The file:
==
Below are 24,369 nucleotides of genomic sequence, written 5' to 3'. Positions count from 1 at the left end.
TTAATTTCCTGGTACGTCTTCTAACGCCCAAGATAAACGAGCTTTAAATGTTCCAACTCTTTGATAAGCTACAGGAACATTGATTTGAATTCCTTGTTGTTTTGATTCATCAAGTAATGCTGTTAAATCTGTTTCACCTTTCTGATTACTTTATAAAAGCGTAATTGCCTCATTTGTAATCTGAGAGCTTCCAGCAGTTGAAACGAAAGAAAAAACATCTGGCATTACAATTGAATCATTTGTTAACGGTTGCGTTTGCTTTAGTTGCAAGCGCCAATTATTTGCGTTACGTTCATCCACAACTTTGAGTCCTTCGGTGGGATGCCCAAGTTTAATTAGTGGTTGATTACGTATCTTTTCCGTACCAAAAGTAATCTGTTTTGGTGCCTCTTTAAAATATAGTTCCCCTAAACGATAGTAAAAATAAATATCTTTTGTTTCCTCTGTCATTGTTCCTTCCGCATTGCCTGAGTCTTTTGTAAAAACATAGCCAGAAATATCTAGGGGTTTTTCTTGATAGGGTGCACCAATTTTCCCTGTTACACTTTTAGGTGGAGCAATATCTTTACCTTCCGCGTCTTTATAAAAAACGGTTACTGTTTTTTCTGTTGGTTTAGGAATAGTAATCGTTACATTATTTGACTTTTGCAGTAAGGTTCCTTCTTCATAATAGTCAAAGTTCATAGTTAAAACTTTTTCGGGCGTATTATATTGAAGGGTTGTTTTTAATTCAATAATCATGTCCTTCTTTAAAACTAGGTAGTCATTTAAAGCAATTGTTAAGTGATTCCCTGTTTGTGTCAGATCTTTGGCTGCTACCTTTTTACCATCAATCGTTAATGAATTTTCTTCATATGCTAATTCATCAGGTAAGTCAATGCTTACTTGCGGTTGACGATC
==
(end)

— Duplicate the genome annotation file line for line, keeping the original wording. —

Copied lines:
Below are 24,369 nucleotides of genomic sequence, written 5' to 3'. Positions count from 1 at the left end.
TTAATTTCCTGGTACGTCTTCTAACGCCCAAGATAAACGAGCTTTAAATGTTCCAACTCTTTGATAAGCTACAGGAACATTGATTTGAATTCCTTGTTGTTTTGATTCATCAAGTAATGCTGTTAAATCTGTTTCACCTTTCTGATTACTTTATAAAAGCGTAATTGCCTCATTTGTAATCTGAGAGCTTCCAGCAGTTGAAACGAAAGAAAAAACATCTGGCATTACAATTGAATCATTTGTTAACGGTTGCGTTTGCTTTAGTTGCAAGCGCCAATTATTTGCGTTACGTTCATCCACAACTTTGAGTCCTTCGGTGGGATGCCCAAGTTTAATTAGTGGTTGATTACGTATCTTTTCCGTACCAAAAGTAATCTGTTTTGGTGCCTCTTTAAAATATAGTTCCCCTAAACGATAGTAAAAATAAATATCTTTTGTTTCCTCTGTCATTGTTCCTTCCGCATTGCCTGAGTCTTTTGTAAAAACATAGCCAGAAATATCTAGGGGTTTTTCTTGATAGGGTGCACCAATTTTCCCTGTTACACTTTTAGGTGGAGCAATATCTTTACCTTCCGCGTCTTTATAAAAAACGGTTACTGTTTTTTCTGTTGGTTTAGGAATAGTAATCGTTACATTATTTGACTTTTGCAGTAAGGTTCCTTCTTCATAATAGTCAAAGTTCATAGTTAAAACTTTTTCGGGCGTATTATATTGAAGGGTTGTTTTTAATTCAATAATCATGTCCTTCTTTAAAACTAGGTAGTCATTTAAAGCAATTGTTAAGTGATTCCCTGTTTGTGTCAGATCTTTGGCTGCTACCTTTTTACCATCAATCGTTAATGAATTTTCTTCATATGCTAATTCATCAGGTAAGTCAATGCTTACTTGCGGTTGACGATC